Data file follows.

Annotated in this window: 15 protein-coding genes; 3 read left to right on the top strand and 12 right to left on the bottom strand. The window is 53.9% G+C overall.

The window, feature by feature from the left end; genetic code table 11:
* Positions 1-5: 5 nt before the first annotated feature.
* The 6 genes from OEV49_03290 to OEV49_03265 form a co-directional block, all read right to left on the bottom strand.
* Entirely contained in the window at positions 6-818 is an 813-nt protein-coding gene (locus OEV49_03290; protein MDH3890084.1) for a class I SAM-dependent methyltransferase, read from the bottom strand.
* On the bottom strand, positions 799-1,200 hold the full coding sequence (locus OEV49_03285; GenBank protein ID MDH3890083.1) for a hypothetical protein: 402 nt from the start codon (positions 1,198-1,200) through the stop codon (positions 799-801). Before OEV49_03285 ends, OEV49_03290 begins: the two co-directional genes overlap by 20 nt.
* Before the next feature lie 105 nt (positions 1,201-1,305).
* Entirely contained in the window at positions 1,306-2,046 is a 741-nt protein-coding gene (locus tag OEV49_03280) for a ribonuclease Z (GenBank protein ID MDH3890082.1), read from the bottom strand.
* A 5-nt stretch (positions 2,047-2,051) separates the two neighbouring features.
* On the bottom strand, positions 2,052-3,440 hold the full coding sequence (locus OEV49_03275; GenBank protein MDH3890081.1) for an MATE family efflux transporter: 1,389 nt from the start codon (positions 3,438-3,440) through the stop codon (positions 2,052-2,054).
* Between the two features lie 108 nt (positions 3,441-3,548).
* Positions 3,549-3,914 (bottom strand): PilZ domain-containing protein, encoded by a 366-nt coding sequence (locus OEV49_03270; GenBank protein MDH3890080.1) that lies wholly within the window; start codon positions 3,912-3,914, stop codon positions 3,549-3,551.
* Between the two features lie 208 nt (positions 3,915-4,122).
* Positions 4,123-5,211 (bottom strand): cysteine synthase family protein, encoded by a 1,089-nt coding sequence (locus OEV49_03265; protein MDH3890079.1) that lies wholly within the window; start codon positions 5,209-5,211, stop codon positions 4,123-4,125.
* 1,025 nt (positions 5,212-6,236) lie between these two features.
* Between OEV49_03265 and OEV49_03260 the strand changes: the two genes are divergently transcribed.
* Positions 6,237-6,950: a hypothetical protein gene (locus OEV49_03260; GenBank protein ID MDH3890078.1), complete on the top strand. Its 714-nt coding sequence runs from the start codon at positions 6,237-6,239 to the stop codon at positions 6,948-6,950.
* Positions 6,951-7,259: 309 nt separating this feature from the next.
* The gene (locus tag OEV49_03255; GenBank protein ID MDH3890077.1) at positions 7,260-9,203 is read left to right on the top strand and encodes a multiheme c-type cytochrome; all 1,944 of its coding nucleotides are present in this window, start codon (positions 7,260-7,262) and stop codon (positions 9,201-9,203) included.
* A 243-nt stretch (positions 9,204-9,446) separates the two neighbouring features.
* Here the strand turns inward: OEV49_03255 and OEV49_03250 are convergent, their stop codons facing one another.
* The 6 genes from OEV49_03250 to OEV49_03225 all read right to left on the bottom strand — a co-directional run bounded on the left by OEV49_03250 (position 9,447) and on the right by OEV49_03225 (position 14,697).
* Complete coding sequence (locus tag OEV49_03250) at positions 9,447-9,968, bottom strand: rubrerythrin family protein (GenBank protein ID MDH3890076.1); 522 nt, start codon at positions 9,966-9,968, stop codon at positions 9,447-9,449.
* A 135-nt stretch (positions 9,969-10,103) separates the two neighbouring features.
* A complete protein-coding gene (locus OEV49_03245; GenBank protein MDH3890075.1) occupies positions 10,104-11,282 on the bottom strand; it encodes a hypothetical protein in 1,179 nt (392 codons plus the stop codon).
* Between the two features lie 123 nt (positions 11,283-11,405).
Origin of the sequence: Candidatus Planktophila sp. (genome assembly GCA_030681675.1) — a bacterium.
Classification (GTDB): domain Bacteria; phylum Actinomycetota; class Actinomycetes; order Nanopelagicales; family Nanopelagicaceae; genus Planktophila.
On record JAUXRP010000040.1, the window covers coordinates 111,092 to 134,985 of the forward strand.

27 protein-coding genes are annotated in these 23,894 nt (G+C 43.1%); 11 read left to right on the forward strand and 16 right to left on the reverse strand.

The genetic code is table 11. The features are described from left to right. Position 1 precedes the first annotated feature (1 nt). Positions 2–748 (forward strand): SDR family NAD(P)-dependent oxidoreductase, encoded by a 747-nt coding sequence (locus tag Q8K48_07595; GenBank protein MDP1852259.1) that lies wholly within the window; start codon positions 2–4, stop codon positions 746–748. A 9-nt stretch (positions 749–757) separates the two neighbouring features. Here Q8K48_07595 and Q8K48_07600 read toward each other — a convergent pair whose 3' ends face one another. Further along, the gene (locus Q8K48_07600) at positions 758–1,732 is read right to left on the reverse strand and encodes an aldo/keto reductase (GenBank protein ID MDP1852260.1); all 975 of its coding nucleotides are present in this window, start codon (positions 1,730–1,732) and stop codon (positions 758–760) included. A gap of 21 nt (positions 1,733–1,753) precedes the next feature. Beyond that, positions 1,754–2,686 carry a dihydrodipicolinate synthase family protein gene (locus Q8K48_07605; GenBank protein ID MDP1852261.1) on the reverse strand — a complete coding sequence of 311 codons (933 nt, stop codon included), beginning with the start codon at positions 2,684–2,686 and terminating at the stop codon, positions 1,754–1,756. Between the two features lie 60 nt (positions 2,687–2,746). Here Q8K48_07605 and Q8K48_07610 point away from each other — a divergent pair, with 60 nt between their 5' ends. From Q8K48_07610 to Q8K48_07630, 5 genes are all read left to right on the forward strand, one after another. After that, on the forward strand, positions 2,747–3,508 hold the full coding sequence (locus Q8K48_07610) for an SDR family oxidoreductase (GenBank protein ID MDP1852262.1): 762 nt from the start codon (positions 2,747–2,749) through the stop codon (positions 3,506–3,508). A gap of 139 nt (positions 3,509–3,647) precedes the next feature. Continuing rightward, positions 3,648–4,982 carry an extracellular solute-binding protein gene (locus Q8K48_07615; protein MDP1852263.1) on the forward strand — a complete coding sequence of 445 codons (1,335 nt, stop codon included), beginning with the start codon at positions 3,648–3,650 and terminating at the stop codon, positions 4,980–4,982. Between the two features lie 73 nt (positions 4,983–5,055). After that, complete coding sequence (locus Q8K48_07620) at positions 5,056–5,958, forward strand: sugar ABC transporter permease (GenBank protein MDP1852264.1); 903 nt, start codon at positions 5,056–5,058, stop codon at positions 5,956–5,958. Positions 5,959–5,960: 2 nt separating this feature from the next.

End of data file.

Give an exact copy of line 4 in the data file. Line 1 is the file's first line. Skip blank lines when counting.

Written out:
* The 6 genes from OEV49_03290 to OEV49_03265 form a co-directional block, all read right to left on the bottom strand.